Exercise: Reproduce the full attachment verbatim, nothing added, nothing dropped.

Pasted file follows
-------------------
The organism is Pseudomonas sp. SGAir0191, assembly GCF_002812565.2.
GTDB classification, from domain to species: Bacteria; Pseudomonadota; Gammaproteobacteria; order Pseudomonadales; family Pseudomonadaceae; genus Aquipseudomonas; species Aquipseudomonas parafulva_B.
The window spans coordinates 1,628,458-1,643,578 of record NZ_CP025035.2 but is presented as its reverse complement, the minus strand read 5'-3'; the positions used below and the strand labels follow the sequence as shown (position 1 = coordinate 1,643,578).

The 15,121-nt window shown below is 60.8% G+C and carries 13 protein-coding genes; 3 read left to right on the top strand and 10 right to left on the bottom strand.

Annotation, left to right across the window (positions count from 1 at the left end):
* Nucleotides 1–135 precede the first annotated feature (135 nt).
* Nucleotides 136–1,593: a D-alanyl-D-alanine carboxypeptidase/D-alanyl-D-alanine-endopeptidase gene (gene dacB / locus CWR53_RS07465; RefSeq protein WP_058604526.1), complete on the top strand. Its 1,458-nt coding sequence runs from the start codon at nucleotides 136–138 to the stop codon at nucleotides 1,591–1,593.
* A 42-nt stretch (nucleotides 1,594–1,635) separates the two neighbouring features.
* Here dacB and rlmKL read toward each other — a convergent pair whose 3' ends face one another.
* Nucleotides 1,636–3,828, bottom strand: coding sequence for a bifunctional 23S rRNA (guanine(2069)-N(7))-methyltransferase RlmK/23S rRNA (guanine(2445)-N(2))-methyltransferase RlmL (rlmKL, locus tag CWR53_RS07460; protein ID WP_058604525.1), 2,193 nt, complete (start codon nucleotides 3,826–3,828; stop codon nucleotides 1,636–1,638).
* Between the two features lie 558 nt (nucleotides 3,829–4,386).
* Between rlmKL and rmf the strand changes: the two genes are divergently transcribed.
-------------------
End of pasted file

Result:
The organism is Pseudomonas sp. SGAir0191, assembly GCF_002812565.2.
GTDB classification, from domain to species: Bacteria; Pseudomonadota; Gammaproteobacteria; order Pseudomonadales; family Pseudomonadaceae; genus Aquipseudomonas; species Aquipseudomonas parafulva_B.
The window spans coordinates 1,628,458-1,643,578 of record NZ_CP025035.2 but is presented as its reverse complement, the minus strand read 5'-3'; the positions used below and the strand labels follow the sequence as shown (position 1 = coordinate 1,643,578).

The 15,121-nt window shown below is 60.8% G+C and carries 13 protein-coding genes; 3 read left to right on the top strand and 10 right to left on the bottom strand.

Annotation, left to right across the window (positions count from 1 at the left end):
* Nucleotides 1–135 precede the first annotated feature (135 nt).
* Nucleotides 136–1,593: a D-alanyl-D-alanine carboxypeptidase/D-alanyl-D-alanine-endopeptidase gene (gene dacB / locus CWR53_RS07465; RefSeq protein WP_058604526.1), complete on the top strand. Its 1,458-nt coding sequence runs from the start codon at nucleotides 136–138 to the stop codon at nucleotides 1,591–1,593.
* A 42-nt stretch (nucleotides 1,594–1,635) separates the two neighbouring features.
* Here dacB and rlmKL read toward each other — a convergent pair whose 3' ends face one another.
* Nucleotides 1,636–3,828, bottom strand: coding sequence for a bifunctional 23S rRNA (guanine(2069)-N(7))-methyltransferase RlmK/23S rRNA (guanine(2445)-N(2))-methyltransferase RlmL (rlmKL, locus tag CWR53_RS07460; protein ID WP_058604525.1), 2,193 nt, complete (start codon nucleotides 3,826–3,828; stop codon nucleotides 1,636–1,638).
* Between the two features lie 558 nt (nucleotides 3,829–4,386).
* Between rlmKL and rmf the strand changes: the two genes are divergently transcribed.